A book worth banning is a book worth reading


Kandice Johnson

The Beta Zeta chapter of Sigma Tau Delta held their annual Banned Books Read-Out Tuesday during Banned Books Week.

The event featured students and members of Sigma Tau Delta reading excerpts from the banned book of their choice.

Banned books are books that have been removed from the shelves of a library, bookstore or classroom because of controversial content.

Banned books are usually challenged on political, religious, sexual or social grounds.

Shelby Russell, an English Master of Arts graduate student and president of Sigma Tau Delta, said the event’s purpose is to discuss the topics that had the book banned and get people to understand the content instead of being afraid of it.

“It’s really important, because a lot of these books that are being banned are about topics that are important in today’s society,” Russell said. “Reading these books would help people understand that culture and stop some of these issues from happening.”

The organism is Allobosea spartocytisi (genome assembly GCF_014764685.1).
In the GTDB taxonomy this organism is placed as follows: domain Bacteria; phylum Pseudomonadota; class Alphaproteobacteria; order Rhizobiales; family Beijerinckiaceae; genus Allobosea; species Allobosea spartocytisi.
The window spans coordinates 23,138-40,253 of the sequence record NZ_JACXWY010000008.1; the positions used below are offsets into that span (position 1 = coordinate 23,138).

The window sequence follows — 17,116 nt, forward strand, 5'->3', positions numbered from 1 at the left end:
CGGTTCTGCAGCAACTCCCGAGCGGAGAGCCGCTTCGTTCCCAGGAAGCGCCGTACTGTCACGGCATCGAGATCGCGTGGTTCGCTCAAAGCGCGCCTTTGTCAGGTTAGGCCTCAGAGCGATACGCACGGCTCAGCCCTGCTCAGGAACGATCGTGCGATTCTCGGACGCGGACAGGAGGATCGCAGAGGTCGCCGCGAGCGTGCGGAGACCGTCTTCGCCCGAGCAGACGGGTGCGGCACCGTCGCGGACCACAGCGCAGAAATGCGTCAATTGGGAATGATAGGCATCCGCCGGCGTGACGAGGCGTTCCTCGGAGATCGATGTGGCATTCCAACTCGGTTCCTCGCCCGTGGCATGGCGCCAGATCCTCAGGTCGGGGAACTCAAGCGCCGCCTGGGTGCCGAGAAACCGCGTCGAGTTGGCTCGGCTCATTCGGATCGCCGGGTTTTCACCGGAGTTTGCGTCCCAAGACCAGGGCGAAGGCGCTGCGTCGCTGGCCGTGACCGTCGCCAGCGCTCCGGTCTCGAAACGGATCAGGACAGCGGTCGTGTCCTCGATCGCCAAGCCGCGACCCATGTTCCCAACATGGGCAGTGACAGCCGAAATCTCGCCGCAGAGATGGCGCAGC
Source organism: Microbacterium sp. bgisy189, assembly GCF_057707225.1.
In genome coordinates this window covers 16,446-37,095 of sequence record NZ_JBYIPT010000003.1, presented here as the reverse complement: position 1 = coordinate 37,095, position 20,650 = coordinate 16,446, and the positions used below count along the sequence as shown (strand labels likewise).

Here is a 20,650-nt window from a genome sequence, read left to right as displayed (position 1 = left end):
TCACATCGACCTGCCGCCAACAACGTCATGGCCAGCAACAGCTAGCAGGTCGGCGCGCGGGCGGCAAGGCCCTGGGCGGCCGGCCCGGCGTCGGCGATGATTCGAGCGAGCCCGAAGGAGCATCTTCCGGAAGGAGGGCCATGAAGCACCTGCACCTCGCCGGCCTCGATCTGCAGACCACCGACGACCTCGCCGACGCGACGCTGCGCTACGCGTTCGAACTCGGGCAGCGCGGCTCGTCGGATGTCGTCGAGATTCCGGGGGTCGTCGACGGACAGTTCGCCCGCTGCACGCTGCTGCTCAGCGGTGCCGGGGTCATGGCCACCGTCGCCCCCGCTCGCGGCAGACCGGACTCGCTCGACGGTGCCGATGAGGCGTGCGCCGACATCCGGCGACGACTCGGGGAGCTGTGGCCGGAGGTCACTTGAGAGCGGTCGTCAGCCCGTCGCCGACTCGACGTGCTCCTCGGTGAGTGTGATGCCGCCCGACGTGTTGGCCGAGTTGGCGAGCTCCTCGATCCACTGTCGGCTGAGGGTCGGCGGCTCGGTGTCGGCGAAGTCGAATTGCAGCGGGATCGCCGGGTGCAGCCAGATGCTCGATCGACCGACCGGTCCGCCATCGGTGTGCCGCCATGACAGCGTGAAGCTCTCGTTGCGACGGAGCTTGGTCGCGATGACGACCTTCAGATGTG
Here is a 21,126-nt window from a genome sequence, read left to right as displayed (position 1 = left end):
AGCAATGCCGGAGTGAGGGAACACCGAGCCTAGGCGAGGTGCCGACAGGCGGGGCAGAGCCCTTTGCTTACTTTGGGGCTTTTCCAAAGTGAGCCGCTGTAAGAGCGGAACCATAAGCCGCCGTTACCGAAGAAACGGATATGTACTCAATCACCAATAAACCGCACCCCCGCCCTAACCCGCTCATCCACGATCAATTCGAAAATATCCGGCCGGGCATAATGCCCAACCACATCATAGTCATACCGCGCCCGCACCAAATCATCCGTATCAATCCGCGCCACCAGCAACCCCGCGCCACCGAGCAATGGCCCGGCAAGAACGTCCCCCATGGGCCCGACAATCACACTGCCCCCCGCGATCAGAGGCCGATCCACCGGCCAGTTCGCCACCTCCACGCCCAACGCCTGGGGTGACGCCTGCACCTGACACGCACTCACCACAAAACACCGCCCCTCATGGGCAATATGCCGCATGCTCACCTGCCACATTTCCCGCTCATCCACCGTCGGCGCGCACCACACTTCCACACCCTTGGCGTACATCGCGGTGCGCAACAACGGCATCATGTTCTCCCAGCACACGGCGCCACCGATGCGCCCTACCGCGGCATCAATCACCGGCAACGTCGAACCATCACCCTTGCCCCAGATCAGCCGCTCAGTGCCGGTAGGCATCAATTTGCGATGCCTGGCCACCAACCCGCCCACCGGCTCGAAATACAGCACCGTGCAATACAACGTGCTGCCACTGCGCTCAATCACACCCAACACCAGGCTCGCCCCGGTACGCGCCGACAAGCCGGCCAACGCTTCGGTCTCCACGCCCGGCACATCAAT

The Great Gatsby, A Wrinkle in Time, I am Jazz and Fun Home were just some of the books that were read during the event.

Russell read Stephen Chbosky’s The Perks of Being a Wallflower, a book that was banned for its depiction of homosexuality, sex, masturbation and “adoration of alcohol use and drugs.”

Assistant Professor and faculty sponsor for Sigma Tau Delta, Jana Giles read James Joyce’s book Ulysses, a famous modernist novel published in 1922 that was banned for its sexual descriptions.

Giles said she chose to read Ulysses because more people should be exposed to the context. “It’s so masterful,” Giles said.  “I mean even that one section doesn’t really give you a great picture of how amazing Joyce is.”Giles said the book is famously censored for mentioning masturbation.

“You just didn’t write about people masturbating on the beach,” Giles said. “You wouldn’t see it in what was supposedly a literary novel.”

Giles said she hopes people learned that literature in particular and other types of writing are meant to represent the whole human experience and not just some experiences that some people don’t want to admit occur.